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Australia the big loser if ethanol mandated

by 5m Editor
30 August 2005, at 12:00a.m.

AUSTRALIA - The Livestock Feed Grain Users Group (LFGUG) has called on all Australian governments to be cognisant of the serious effects that a mandated / subsidised grain-based ethanol industry will have on all Australians through adverse knock on effects it will have on all sectors of agriculture - including the grains industry.

Australia the big loser if ethanol mandated - AUSTRALIA - The Livestock Feed Grain Users Group (LFGUG) has called on all Australian governments to be cognisant of the serious effects that a mandated / subsidised grain-based ethanol industry will have on all Australians through adverse knock on effects it will have on all sectors of agriculture - including the grains industry.

Mandating or even subsidizing ethanol will not lead us to the 'promised land' as many of its proponents would have us believe by promoting activity and creating employment in regional Australia, or delivering a range of other environmental and health objectives; rather it will have a serious negative impact on Australia's balance of payments by lowering exports of high-value livestock products; lead to a severe contraction in grain exports, which may require substantial structural adjustment in the wheat industry, and increased imports of grain

These effects are contained in a report released today by the Centre for International Economics (CIE). The report titled 'Impact of ethanol policies on feed grain users in Australia' was commissioned by Meat & Livestock Australia (MLA) on behalf of the cattle industry.

The LFGUG is an alliance of the pork, cattle lot-feeding, dairy, chicken meat and egg industries, who collectively represent the biggest customers of the grains industry. Over the past twelve months LFGUG have been active in making politicians, Government regulators, and other stakeholders aware of the potential impacts of an ethanol mandate in Australian fuel. This, along with a subsidy back to the ethanol producer through the refund of excise levies, would create an artificial demand for feed grain at the expense of the current grain-dependent industries.

The CIE report outlines a large number of drawbacks if any government in Australia should mandate the blending of Australian-produced ethanol with fuel sold to domestic consumers. Alarmingly the report's analysis clearly shows that the sale of blended ethanol fuels is mandated, that in the logical response by a competitive market would be to import ethanol. And if public policy should prohibit the importation of ethanol, the next most competitive option may be to produce ethanol from imported grains, which would seem to be inconsistent with some of the wide range of policy objectives aimed at promoting biofuels.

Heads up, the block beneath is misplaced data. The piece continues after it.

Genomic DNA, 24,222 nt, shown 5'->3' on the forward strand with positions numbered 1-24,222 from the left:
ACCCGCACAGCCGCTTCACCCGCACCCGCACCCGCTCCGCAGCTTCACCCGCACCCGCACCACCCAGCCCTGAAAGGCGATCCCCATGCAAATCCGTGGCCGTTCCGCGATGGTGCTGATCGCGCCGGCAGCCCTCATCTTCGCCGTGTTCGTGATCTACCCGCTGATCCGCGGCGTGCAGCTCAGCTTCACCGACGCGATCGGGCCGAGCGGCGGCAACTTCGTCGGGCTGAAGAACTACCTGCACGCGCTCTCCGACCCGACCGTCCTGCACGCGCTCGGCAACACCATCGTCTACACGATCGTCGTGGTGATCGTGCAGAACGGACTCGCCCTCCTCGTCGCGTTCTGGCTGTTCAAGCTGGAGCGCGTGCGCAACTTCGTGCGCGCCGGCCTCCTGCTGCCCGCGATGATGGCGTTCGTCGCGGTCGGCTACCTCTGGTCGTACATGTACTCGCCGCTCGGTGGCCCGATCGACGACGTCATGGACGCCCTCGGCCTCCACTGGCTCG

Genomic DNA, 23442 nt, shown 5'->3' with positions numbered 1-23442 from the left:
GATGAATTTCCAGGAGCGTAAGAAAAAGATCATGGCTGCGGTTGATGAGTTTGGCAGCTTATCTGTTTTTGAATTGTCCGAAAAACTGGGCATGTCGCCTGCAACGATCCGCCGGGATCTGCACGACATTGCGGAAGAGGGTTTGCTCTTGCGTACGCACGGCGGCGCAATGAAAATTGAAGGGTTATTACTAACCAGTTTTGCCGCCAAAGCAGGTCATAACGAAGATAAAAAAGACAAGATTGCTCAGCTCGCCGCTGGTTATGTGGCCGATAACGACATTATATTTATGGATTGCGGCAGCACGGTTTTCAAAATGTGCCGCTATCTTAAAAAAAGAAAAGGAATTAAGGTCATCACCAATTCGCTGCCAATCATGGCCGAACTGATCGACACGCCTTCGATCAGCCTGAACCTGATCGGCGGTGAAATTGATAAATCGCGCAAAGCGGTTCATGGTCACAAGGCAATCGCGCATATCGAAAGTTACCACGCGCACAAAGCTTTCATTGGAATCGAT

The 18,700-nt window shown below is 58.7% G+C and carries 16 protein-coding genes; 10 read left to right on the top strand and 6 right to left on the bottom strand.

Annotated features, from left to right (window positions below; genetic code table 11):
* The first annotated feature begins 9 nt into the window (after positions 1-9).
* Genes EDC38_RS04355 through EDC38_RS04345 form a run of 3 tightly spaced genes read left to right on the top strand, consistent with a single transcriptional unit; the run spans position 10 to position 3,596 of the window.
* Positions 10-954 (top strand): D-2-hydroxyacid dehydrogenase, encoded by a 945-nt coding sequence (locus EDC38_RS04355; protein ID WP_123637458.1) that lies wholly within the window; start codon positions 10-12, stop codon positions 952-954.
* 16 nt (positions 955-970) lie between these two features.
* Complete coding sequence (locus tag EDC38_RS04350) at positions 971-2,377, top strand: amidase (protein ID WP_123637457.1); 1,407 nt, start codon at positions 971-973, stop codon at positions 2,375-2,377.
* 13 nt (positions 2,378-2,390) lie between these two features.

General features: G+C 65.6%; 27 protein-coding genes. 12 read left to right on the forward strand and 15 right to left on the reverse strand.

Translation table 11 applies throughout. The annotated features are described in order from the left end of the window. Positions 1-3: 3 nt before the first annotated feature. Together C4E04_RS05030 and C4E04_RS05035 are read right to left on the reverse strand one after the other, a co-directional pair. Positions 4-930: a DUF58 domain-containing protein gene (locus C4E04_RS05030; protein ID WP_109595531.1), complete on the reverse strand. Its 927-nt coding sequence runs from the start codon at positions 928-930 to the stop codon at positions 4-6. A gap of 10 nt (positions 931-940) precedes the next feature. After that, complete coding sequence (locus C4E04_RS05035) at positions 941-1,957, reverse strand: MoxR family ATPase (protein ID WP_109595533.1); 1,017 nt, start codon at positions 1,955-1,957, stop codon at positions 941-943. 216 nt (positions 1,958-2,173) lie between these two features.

The report also addresses in detail the effects of high grain prices on the prices that cattle producers would receive. Producers' price could fall as much 90¢ per kilogram liveweight in times of drought. Similarly, the effect on the grains industry could be just as severe during times of drought - a severe contraction in grain exports would occur, while increased grain imports would be required to meet the estimated 12.1 million tonnes of grain required under a 10% ethanol mandate in 2010. It also lays to rest the myth that ethanol will generate a valuable stock feed by-product creating a win/win scenario since the nutritional content is inadequate to meet the feeding ration requirements of intensive livestock industries.

The LFGUG believes that this report shows the irony of the whole debate when it indicates that exports of grain will fall, offsetting any positive balance of payment effects, from reduced fuel imports.

Kathleen Plowman, Chair of the LFGUG, called on all politicians, agricultural producers and stakeholders to obtain a copy of the CIE report to fully understand the implications of subsidising or mandating the use or production of ethanol in Australia. It is an absurdity to pursue a public policy which will ultimately cost Australians more. The Australian government has been steadily reducing levels of industry assistance, requiring industries to stand on their own two feet in world markets. Mandated or subsidised ethanol produced from grain, will distort competitive market forces and impede Australia's ability to sell its primary and value added food products on the international market.

Source: Australian Pork - 30th August 2005

5m Editor